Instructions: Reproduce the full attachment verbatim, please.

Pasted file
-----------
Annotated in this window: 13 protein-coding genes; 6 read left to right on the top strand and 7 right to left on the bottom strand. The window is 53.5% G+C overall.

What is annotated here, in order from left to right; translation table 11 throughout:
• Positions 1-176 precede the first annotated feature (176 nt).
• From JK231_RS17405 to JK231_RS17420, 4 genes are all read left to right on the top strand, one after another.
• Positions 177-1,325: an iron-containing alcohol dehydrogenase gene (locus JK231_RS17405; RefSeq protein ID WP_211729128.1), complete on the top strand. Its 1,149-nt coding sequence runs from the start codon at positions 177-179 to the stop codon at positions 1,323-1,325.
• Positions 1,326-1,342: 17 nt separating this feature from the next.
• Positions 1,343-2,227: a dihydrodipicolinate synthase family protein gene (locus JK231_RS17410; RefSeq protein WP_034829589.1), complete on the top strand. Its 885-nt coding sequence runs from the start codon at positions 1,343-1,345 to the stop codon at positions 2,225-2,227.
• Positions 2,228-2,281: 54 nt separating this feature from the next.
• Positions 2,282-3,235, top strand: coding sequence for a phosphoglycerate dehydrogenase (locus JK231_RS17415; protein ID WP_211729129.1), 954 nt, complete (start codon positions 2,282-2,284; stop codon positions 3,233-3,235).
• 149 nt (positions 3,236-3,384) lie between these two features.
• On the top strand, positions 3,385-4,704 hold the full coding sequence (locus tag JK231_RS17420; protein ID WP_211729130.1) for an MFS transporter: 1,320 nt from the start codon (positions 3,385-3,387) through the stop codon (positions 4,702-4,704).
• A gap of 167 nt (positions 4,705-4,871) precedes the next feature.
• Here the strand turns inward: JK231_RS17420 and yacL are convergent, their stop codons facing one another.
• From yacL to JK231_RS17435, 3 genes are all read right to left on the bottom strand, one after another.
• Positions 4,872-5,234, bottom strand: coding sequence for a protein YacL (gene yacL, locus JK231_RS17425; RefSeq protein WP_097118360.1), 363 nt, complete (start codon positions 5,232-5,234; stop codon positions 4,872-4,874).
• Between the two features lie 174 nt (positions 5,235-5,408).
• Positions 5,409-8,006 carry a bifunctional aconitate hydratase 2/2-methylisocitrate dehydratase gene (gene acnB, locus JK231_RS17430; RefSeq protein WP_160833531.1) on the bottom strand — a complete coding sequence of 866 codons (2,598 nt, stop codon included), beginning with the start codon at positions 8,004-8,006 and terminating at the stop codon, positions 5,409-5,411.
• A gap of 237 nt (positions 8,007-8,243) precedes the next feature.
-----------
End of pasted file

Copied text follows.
Annotated in this window: 13 protein-coding genes; 6 read left to right on the top strand and 7 right to left on the bottom strand. The window is 53.5% G+C overall.

What is annotated here, in order from left to right; translation table 11 throughout:
• Positions 1-176 precede the first annotated feature (176 nt).
• From JK231_RS17405 to JK231_RS17420, 4 genes are all read left to right on the top strand, one after another.
• Positions 177-1,325: an iron-containing alcohol dehydrogenase gene (locus JK231_RS17405; RefSeq protein ID WP_211729128.1), complete on the top strand. Its 1,149-nt coding sequence runs from the start codon at positions 177-179 to the stop codon at positions 1,323-1,325.
• Positions 1,326-1,342: 17 nt separating this feature from the next.
• Positions 1,343-2,227: a dihydrodipicolinate synthase family protein gene (locus JK231_RS17410; RefSeq protein WP_034829589.1), complete on the top strand. Its 885-nt coding sequence runs from the start codon at positions 1,343-1,345 to the stop codon at positions 2,225-2,227.
• Positions 2,228-2,281: 54 nt separating this feature from the next.
• Positions 2,282-3,235, top strand: coding sequence for a phosphoglycerate dehydrogenase (locus JK231_RS17415; protein ID WP_211729129.1), 954 nt, complete (start codon positions 2,282-2,284; stop codon positions 3,233-3,235).
• 149 nt (positions 3,236-3,384) lie between these two features.
• On the top strand, positions 3,385-4,704 hold the full coding sequence (locus tag JK231_RS17420; protein ID WP_211729130.1) for an MFS transporter: 1,320 nt from the start codon (positions 3,385-3,387) through the stop codon (positions 4,702-4,704).
• A gap of 167 nt (positions 4,705-4,871) precedes the next feature.
• Here the strand turns inward: JK231_RS17420 and yacL are convergent, their stop codons facing one another.
• From yacL to JK231_RS17435, 3 genes are all read right to left on the bottom strand, one after another.
• Positions 4,872-5,234, bottom strand: coding sequence for a protein YacL (gene yacL, locus JK231_RS17425; RefSeq protein WP_097118360.1), 363 nt, complete (start codon positions 5,232-5,234; stop codon positions 4,872-4,874).
• Between the two features lie 174 nt (positions 5,235-5,408).
• Positions 5,409-8,006 carry a bifunctional aconitate hydratase 2/2-methylisocitrate dehydratase gene (gene acnB, locus JK231_RS17430; RefSeq protein WP_160833531.1) on the bottom strand — a complete coding sequence of 866 codons (2,598 nt, stop codon included), beginning with the start codon at positions 8,004-8,006 and terminating at the stop codon, positions 5,409-5,411.
• A gap of 237 nt (positions 8,007-8,243) precedes the next feature.